These propositions are striking enough without the other claims being made about Jesus in the political world, which are many. Consider some recent headlines:

Occupy London are true followers of Jesus, even if they despise religion

What Would Jesus Drive?

Best-selling socialist publication of all time remains the Bible

Jesus was a Communist” - new movie by Matthew Modine,

From Jesus Socialism to Capitalist Christianity,

Marx, Capitalism, and Jesus

What Would Jesus Hack?

Was Jesus an Early Applied Economist?

For the record: Jesus affirmed the right to own property and encouraged honest labor. Several of the disciples were in a fishing business that included ownership of several boats, indicating that they were appropriately ambitious and hard-working (Luke 5:11).

Also, it is a tribute to Jesus enduring, penetrating, and inescapable power that political philosophers, economists, and even entertainers are so eager to nab Him for their agendas.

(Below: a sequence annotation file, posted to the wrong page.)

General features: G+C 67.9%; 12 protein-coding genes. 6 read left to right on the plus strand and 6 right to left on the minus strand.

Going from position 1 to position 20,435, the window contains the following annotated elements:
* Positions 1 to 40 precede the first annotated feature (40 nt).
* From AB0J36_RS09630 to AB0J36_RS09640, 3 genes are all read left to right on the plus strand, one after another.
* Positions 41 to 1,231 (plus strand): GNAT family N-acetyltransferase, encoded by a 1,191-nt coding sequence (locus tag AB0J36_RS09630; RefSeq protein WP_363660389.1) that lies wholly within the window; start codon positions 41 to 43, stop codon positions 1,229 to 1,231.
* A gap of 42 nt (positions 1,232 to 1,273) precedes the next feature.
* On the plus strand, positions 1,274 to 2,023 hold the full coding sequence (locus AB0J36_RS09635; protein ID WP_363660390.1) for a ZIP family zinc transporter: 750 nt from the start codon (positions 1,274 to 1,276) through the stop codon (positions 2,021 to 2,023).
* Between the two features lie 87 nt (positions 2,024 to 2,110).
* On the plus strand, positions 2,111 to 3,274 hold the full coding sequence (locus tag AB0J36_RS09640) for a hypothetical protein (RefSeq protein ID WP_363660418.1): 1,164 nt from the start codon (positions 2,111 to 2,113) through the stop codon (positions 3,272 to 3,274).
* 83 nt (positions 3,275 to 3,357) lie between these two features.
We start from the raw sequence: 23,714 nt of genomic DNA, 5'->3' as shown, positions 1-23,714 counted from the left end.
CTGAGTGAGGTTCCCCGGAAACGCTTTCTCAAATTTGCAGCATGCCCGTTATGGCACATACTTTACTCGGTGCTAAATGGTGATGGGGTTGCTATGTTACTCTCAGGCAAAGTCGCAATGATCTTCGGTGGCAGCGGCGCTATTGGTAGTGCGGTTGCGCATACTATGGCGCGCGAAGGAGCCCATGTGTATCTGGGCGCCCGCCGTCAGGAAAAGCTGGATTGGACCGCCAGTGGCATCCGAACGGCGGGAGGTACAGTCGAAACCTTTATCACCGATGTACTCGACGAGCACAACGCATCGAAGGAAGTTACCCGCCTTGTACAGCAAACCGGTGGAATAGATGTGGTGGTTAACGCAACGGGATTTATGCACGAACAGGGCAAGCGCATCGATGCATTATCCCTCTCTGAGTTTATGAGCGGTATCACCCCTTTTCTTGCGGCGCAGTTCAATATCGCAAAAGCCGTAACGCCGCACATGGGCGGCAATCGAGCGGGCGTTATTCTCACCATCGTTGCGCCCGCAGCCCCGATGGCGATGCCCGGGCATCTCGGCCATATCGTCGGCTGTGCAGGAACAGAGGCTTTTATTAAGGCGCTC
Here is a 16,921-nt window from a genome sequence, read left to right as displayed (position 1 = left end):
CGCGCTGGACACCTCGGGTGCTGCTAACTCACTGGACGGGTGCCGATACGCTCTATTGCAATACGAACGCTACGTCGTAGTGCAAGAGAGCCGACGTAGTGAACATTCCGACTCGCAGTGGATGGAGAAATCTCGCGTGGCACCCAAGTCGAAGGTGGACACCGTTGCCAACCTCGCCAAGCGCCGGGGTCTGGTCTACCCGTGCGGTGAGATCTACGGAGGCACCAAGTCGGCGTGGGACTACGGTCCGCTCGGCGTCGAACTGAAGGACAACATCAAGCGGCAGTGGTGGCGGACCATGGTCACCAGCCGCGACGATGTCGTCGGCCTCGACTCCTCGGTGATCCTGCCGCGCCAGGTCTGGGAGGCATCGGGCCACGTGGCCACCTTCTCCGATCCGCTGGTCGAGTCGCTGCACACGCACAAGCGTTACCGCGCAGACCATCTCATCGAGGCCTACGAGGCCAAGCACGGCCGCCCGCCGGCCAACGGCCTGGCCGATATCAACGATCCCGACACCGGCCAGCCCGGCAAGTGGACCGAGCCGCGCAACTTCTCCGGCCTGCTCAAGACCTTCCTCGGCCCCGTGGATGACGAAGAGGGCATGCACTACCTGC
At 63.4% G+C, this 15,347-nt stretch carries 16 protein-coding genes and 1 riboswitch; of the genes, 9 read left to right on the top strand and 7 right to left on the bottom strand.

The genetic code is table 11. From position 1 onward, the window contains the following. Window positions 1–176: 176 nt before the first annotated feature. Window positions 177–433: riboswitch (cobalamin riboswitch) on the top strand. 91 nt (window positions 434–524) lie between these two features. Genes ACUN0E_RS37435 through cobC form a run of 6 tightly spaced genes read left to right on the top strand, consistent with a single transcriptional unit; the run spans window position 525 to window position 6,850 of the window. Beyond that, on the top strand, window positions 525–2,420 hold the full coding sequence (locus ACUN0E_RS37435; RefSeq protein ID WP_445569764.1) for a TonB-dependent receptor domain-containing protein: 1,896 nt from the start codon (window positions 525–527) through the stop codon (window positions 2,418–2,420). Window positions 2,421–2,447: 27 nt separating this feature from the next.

However, my point is not to get into a discussion about Jesus and His teachings concerning business, taxes, or economics generally. Rather, it is this: Should we not summon the moral courage to deal with His overt and profound claims before we wander off into asking if He would drive a Prius, or if He would support budget reductions? At what point do such musings become trivial, even irreverent?

It is wholly honorable to consider the implications of living a Christ-filled life in contemporary times. Yet the effort to claim Jesus for an ideological agenda or to capture Him as some kind of pre-Marxian redistributionist is ludicrous in itself, and also keeps us from the main issue: Was He the God-Man, the Lord of all, filled with grace and truth, or, as one writer has put it, just a carpenter gone bad?

Shouldnt we be asking the main questions first? Remember, Jesus never said, Follow Me, and become a socialist. Rather, His question was, Who do you say that I am? (Matthew 16:15).

Whats your answer?